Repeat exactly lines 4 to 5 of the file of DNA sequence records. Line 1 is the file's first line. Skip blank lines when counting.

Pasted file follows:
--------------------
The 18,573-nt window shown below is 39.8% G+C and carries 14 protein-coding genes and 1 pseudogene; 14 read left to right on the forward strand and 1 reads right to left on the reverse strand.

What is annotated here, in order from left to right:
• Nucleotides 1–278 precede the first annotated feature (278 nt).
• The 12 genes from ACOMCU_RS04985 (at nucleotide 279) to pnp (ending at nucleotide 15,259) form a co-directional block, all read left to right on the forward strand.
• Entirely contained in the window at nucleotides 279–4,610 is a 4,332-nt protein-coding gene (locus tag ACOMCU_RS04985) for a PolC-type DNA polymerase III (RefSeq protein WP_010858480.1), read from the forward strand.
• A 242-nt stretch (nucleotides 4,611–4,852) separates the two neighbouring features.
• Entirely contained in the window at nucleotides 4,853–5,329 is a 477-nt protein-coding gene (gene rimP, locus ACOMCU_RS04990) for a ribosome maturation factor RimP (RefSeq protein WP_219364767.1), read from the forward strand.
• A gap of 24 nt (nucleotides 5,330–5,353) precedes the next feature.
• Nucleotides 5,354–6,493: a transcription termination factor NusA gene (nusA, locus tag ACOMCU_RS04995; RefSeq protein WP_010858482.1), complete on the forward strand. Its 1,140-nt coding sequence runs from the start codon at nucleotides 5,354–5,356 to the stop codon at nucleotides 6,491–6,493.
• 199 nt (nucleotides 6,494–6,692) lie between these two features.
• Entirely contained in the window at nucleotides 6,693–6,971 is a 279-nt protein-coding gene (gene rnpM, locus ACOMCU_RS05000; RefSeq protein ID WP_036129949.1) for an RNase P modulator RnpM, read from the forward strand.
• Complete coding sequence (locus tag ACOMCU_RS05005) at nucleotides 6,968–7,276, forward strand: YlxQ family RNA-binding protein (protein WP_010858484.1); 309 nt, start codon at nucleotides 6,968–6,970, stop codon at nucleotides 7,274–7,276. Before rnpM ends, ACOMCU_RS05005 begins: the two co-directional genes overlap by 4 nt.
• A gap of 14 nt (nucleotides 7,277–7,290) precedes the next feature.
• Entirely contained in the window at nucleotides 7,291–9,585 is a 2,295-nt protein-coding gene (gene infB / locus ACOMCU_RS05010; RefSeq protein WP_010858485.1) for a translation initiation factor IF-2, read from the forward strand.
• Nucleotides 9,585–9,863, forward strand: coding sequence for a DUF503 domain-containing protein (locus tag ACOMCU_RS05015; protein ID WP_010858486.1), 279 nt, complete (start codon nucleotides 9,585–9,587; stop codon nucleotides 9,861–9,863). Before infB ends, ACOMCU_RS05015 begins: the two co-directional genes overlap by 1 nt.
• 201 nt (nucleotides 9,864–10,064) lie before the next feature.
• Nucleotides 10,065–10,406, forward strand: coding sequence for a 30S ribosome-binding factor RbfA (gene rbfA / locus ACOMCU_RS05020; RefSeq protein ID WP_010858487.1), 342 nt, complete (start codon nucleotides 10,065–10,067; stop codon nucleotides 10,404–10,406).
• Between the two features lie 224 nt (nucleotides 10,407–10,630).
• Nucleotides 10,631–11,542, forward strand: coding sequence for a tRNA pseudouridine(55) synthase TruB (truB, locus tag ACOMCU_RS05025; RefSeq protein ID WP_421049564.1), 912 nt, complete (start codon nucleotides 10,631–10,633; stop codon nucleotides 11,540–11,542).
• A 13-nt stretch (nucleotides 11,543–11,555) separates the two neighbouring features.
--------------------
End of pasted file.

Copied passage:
• The 12 genes from ACOMCU_RS04985 (at nucleotide 279) to pnp (ending at nucleotide 15,259) form a co-directional block, all read left to right on the forward strand.
• Entirely contained in the window at nucleotides 279–4,610 is a 4,332-nt protein-coding gene (locus tag ACOMCU_RS04985) for a PolC-type DNA polymerase III (RefSeq protein WP_010858480.1), read from the forward strand.